Caroline Uhler, Ph.D.

Department of Electrical Engineering and Computer Science
MIT Laboratory for Information and Decision Systems

Room 32-D634
617-253-4181 (phone)


Caroline Uhler joined the MIT faculty in October 2015 as an assistant professor in the Department of Electrical Engineering and Computer Science and the Institute for Data, Systems, and Society. She holds an MSc in mathematics, a BSc in biology, and an MEd in high school mathematics education from the University of Zurich. She obtained her PhD in statistics, with a designated emphasis in computational and genomic biology, from the University of California, Berkeley. Before joining MIT, she spent a semester as a research fellow in the program on "Theoretical Foundations of Big Data Analysis" at the Simons Institute at UC Berkeley, postdoctoral positions at the Institute of Mathematics and its Applications at the University of Minnesota and at ETH Zurich, and 3 years as an assistant professor at IST Austria. She is an elected member of the International Statistical Institute, and she received a Sofja Kovalevskaja Award from the Humboldt Foundation and a START Award from the Austrian Science Foundation. More recently, she was awarded a Sloan Research Fellowship and an NSF Career Award. Her research focuses on mathematical statistics and computational biology, in particular on graphical models and causal inference to learn gene regulatory networks and the development of geometric models for the organization of chromosomes.

Research Summary

My group studies probabilistic graphical models and develops theory, methodology and algorithms to allow application of these models to scientifically important novel applications. In particular, our work to date has broken new grounds on providing a systematic approach to studying Gaussian graphical models. We use a holistic approach that combines ideas from applied algebraic geometry, combinatorics, convex optimization, mathematical statistics, and machine learning. By leveraging the inherent algebraic structure in graphical models, we have uncovered statistical and computational limitations for learning directed graphical models to perform causal inference.

In addition, my group develops scalable algorithms with provable guarantees for learning graphical models in genomics, in particular for learning gene regulatory networks. Gene regulation is inherently linked to the spatial organization of the DNA in the cell nucleus. In order to understand the mechanisms underlying gene regulation, my group works towards deciphering the codes that link the packing of the DNA with gene expression. Towards this goal, my group has introduced a new geometric model for the organization of chromosomes that is based on the theory of packing in mathematics: we view a chromosome configuration as a minimal overlap configuration of ellipsoids.

My group has successfully applied this model to predict the reorganization of chromosomes that happens during changes of cell shape as they occur for example during reprogramming. We envision that such models will provide important insights into processes such as differentiation, trans-differentiation or reprogramming, where it is essential to understand the coupling between cell shape, chromosome organization and gene regulation.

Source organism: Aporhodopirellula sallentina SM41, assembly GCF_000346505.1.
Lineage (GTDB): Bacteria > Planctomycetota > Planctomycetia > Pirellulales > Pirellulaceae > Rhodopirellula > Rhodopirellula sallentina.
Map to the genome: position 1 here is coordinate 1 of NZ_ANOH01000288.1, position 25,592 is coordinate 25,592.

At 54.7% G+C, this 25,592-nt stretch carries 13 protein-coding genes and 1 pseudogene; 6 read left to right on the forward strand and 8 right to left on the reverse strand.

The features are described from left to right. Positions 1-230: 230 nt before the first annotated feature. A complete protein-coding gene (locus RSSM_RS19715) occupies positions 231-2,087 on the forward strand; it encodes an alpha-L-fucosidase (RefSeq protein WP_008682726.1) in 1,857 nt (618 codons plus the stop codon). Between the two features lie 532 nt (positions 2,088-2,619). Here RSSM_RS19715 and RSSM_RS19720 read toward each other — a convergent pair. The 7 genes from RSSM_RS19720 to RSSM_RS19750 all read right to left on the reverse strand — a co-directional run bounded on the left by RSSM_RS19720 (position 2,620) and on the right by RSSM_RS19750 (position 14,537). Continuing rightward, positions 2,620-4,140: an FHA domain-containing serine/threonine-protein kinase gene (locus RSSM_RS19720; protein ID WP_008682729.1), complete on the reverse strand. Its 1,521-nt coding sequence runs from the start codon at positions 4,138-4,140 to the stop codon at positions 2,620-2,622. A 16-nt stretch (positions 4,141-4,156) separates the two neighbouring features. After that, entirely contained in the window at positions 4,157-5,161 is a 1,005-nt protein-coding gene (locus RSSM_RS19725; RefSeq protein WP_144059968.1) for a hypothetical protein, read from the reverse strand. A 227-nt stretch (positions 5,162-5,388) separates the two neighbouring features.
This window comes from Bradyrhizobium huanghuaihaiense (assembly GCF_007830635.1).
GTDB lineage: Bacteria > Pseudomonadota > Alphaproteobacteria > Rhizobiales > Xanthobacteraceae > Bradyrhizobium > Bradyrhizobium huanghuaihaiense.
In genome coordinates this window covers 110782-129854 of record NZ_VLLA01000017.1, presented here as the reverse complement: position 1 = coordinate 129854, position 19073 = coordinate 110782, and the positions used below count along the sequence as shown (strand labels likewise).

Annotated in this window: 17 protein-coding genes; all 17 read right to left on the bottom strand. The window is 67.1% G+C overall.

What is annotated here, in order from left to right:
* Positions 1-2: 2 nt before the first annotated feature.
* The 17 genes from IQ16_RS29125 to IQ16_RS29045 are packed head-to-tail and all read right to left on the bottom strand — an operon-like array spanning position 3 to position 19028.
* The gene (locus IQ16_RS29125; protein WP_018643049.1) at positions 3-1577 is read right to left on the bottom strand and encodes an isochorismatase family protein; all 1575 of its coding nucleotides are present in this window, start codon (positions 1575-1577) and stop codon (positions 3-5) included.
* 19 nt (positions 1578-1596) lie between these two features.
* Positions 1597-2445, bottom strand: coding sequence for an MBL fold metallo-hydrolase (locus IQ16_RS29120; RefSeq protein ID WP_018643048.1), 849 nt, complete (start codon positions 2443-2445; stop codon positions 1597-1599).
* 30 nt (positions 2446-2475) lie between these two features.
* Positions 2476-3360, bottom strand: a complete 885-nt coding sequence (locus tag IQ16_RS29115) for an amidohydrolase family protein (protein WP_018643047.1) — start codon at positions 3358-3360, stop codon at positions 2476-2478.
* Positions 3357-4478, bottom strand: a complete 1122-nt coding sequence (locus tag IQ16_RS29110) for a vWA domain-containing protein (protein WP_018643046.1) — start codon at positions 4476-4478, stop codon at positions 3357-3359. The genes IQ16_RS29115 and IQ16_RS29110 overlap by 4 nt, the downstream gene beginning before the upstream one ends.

Selected Publications

  • Uhler, C., Lenkoski, A. and Richards, D., "Exact formulas for the normalizing constants of Wishart distributions for graphical models", to appear in Annals of Statistics, preprint available at
  • Zwiernik, P., Uhler, C. and Richards, D., "Maximum likelihood estimation for linear Gaussian covariance models", to appear in Journal of the Royal Statistical Society Series B, preprint available at
  • Uhler, C. and Shivashankar, G.V., "Chromosome intermingling: Mechanical hotspots for genome regulation", Trends in Cell Biology (2017), invited review.
  • Uhler, C. and Wright, S.J., "Packing ellipsoids with overlap", SIAM Review 55 (2013), pp. 671-706 (selected as Research Spotlight).
  • Uhler, C., Raskutti, G., Bühlmann, P. and Yu, B., "Geometry of faithfulness assumption in causal inference", Annals of Statistics 41 (2013), pp. 436-463.
  • Uhler, C., Fienberg, S.E. and Slavkovic, A., Privacy-preserving data sharing for genome-wide association studies", Journal of Privacy and Confidentiality 5 (2013), pp. 137-166.
  • Uhler, C., "Geometry of maximum likelihood estimation in Gaussian graphical models", Annals of Statistics 40 (2012), pp. 238-261.


  • Sloan Research Fellowship (2017)
  • NSF Career Award (2017)
  • Charles E. Reed Faculty Initiative Fund Award (2016)
  • Doherty Professorship in Ocean Utilization (2015)
  • START Award from the Austrian Science Fund (2015)
  • Sofja Kovalevskaja Award (2015)
  • Elected Member of the International Statistical Institute (ISI) (2014)


Last Updated: March 19, 2017